Flat bone is an uncommon site for solitary osteochondroma [1–12]. Most reported cases on the scapula tend to develop on the ventral side, causing snapping and pseudowinging. To our knowledge, this case represents the first osteochondroma arising from the posterior superomedial angle of the scapula. This specific location is propicious to affect the surrounding neurologic structures, mainly the accessory and suprascapular nerves. The patient demonstrated trapezius weakness, and the imaging illustrated the compressed accessory nerve between the osteochondroma and the deep layer of the trapezius. We did not ask for an electromyogram to assess the level of impairment of the accessory nerve as it would not have changed the need for surgical removal. Only the surgical approach was adapted to protect the nerve during the deep dissection. The patient recovered full strength at the latest follow-up, confirming full decompression of the accessory nerve.
Various tumors can affect the scapula. Osteochondroma is the most frequent benign tumor, and chondrosarcoma is the most frequent malignant one . The location on the scapula can help for the differential diagnosis. The Musculoskeletal Tumor Society divided the scapula into two zones: the S1 zone includes the blade-spine portion of the scapula and the S2 zone the acromioglenoid complex. Although benign tumors are more likely to sit in S2 zone (including aggressive benign tumors like aneurysmal bone cyst and giant cell tumor), osteochondromas are often observed in S1 zone, a zone more prone to malignancies (chondrosarcoma, Ewing’s sarcoma, multiple myeloma, and lymphoma). In addition to the location, the clinical presentation and imaging (mainly MRI) are very helpful to differentiate malignancies from benign tumors.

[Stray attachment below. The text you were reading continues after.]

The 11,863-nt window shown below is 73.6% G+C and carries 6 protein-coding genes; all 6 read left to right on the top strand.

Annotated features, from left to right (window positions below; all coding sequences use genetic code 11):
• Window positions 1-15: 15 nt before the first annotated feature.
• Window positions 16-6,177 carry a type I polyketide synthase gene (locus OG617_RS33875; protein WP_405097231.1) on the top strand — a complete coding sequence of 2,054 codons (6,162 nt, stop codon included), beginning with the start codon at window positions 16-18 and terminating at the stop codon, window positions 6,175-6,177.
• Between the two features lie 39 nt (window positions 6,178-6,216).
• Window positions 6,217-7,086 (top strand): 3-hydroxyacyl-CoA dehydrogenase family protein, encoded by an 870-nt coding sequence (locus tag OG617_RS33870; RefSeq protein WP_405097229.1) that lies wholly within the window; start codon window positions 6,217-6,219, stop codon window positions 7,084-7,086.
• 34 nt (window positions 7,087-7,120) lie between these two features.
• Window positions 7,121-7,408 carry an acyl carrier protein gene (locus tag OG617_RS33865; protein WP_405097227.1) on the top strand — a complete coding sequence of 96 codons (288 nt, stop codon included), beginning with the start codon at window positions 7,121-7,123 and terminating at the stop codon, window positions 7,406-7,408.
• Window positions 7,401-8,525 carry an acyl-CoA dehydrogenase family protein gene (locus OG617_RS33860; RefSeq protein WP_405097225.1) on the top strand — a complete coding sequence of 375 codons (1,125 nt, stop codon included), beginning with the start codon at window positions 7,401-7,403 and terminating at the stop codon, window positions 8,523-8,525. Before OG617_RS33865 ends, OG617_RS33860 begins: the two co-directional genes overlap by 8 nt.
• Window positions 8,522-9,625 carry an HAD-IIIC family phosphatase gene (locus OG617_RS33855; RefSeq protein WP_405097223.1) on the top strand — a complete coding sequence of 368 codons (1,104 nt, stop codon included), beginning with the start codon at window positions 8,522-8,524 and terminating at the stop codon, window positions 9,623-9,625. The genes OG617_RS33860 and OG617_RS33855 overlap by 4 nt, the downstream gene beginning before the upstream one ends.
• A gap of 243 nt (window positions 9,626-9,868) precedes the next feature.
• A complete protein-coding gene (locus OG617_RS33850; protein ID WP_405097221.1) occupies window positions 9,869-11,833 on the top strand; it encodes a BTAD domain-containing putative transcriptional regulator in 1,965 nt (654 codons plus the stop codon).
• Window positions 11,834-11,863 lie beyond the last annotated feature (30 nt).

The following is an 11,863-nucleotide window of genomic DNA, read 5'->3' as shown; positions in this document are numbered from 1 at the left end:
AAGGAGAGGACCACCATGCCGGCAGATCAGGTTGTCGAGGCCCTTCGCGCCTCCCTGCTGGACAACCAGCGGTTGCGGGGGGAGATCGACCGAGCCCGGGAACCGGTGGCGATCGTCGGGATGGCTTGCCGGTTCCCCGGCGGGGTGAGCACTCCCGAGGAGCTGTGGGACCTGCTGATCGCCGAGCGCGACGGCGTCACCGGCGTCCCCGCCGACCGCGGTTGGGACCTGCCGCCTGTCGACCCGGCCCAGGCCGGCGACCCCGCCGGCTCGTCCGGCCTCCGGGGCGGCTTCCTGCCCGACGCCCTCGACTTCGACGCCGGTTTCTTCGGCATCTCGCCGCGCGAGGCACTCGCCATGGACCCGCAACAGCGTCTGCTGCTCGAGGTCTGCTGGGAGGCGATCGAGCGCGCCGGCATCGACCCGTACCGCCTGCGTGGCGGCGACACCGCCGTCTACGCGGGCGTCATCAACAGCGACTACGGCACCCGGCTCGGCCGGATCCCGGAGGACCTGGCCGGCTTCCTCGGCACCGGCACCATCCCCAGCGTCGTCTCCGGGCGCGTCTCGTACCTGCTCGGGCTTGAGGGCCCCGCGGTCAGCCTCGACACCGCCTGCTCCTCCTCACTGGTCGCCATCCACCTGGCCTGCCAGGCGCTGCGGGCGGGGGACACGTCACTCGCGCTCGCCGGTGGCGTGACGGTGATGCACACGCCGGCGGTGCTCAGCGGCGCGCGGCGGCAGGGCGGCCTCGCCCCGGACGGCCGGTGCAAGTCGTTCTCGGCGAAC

A rare entity called Nora lesion can mimic an osteochondroma. These lesions are outgrowth from the cortical surface characterized by the bone, cartilage, and fibrous tissue and affect mostly patients in their 20s . The most common affected bones are phalanges and metacarpal and metatarsal bones . Otherwise, osteochondromas are continuous to the cortical bone, and the histopathologic analysis is essential for the final diagnosis.
Osteochondromas are best illustrated with MRI, mainly the extension of the native medullary cavity into the tumor’s marrow cavity. The cartilaginous cap is richer in water than the bone part, and the cartilage thickness can be easily measured: a thickness higher than 1.5 to 2 cm in adults and 3 cm in children is suspect for a malignant transformation into a low-grade osteosarcoma . Other malignant features well detected on MRI are prominent myxoid changes, wide fibrous bands, lobulations, and enhancement after gadolinium injection. Furthermore, MRI is useful to analyze the tumor’s impact on the local contiguous structures: reactive bursitis, nerve compression, vascular compression, and muscle denervation . In this case, MRI was very helpful to describe the benign character of the lesion and the accessory nerve compression.
To our knowledge, this case is the first case illustrating a posterior scapular osteochondroma with accessory nerve compression. This demonstrates the need for careful clinical and radiological evaluation of these tumors, mostly to identify the possible compression of the surrounding neurovascular structures.
Conflicts of Interest
The authors declare that they have no conflicts of interest to disclose.
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Copyright © 2018 Philippe Beauchamp-Chalifour and Stéphane Pelet. This is an open access article distributed under the Creative Commons Attribution License, which permits unrestricted use, distribution, and reproduction in any medium, provided the original work is properly cited.